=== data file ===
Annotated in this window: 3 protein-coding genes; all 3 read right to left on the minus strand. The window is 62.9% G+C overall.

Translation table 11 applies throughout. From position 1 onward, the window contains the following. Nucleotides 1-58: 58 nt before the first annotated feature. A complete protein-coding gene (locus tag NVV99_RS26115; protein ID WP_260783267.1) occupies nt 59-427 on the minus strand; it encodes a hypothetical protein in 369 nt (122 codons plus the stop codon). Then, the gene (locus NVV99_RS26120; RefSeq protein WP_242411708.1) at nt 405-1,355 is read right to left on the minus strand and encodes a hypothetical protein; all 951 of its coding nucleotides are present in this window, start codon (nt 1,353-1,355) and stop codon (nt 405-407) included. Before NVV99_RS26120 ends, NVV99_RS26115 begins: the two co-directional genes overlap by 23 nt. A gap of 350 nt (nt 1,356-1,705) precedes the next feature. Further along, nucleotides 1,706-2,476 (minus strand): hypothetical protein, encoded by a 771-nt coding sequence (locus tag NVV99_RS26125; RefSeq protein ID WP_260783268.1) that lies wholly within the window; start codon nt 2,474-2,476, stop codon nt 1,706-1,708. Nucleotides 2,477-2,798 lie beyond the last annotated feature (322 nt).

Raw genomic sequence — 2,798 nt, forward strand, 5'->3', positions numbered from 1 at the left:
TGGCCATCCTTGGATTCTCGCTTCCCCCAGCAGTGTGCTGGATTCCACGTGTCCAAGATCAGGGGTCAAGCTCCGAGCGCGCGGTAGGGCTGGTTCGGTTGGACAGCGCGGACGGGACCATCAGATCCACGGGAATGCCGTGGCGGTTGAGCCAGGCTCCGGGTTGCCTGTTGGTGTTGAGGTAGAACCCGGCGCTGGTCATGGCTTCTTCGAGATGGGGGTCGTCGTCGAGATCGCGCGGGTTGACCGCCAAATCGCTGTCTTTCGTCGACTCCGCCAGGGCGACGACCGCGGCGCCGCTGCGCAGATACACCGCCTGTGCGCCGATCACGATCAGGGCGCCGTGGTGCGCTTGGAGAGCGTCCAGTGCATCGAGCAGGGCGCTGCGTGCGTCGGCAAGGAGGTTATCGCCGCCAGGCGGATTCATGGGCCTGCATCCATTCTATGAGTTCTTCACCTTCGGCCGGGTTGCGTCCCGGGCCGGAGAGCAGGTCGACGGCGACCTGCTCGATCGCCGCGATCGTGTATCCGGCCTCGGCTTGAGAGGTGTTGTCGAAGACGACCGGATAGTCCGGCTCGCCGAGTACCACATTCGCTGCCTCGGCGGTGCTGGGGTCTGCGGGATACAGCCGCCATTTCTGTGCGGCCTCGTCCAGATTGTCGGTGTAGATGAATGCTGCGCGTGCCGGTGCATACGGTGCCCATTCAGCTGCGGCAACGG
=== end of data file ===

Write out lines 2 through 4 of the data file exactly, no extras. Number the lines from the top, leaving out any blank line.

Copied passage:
Translation table 11 applies throughout. From position 1 onward, the window contains the following. Nucleotides 1-58: 58 nt before the first annotated feature. A complete protein-coding gene (locus tag NVV99_RS26115; protein ID WP_260783267.1) occupies nt 59-427 on the minus strand; it encodes a hypothetical protein in 369 nt (122 codons plus the stop codon). Then, the gene (locus NVV99_RS26120; RefSeq protein WP_242411708.1) at nt 405-1,355 is read right to left on the minus strand and encodes a hypothetical protein; all 951 of its coding nucleotides are present in this window, start codon (nt 1,353-1,355) and stop codon (nt 405-407) included. Before NVV99_RS26120 ends, NVV99_RS26115 begins: the two co-directional genes overlap by 23 nt. A gap of 350 nt (nt 1,356-1,705) precedes the next feature. Further along, nucleotides 1,706-2,476 (minus strand): hypothetical protein, encoded by a 771-nt coding sequence (locus tag NVV99_RS26125; RefSeq protein ID WP_260783268.1) that lies wholly within the window; start codon nt 2,474-2,476, stop codon nt 1,706-1,708. Nucleotides 2,477-2,798 lie beyond the last annotated feature (322 nt).

Raw genomic sequence — 2,798 nt, forward strand, 5'->3', positions numbered from 1 at the left:
TGGCCATCCTTGGATTCTCGCTTCCCCCAGCAGTGTGCTGGATTCCACGTGTCCAAGATCAGGGGTCAAGCTCCGAGCGCGCGGTAGGGCTGGTTCGGTTGGACAGCGCGGACGGGACCATCAGATCCACGGGAATGCCGTGGCGGTTGAGCCAGGCTCCGGGTTGCCTGTTGGTGTTGAGGTAGAACCCGGCGCTGGTCATGGCTTCTTCGAGATGGGGGTCGTCGTCGAGATCGCGCGGGTTGACCGCCAAATCGCTGTCTTTCGTCGACTCCGCCAGGGCGACGACCGCGGCGCCGCTGCGCAGATACACCGCCTGTGCGCCGATCACGATCAGGGCGCCGTGGTGCGCTTGGAGAGCGTCCAGTGCATCGAGCAGGGCGCTGCGTGCGTCGGCAAGGAGGTTATCGCCGCCAGGCGGATTCATGGGCCTGCATCCATTCTATGAGTTCTTCACCTTCGGCCGGGTTGCGTCCCGGGCCGGAGAGCAGGTCGACGGCGACCTGCTCGATCGCCGCGATCGTGTATCCGGCCTCGGCTTGAGAGGTGTTGTCGAAGACGACCGGATAGTCCGGCTCGCCGAGTACCACATTCGCTGCCTCGGCGGTGCTGGGGTCTGCGGGATACAGCCGCCATTTCTGTGCGGCCTCGTCCAGATTGTCGGTGTAGATGAATGCTGCGCGTGCCGGTGCATACGGTGCCCATTCAGCTGCGGCAACGG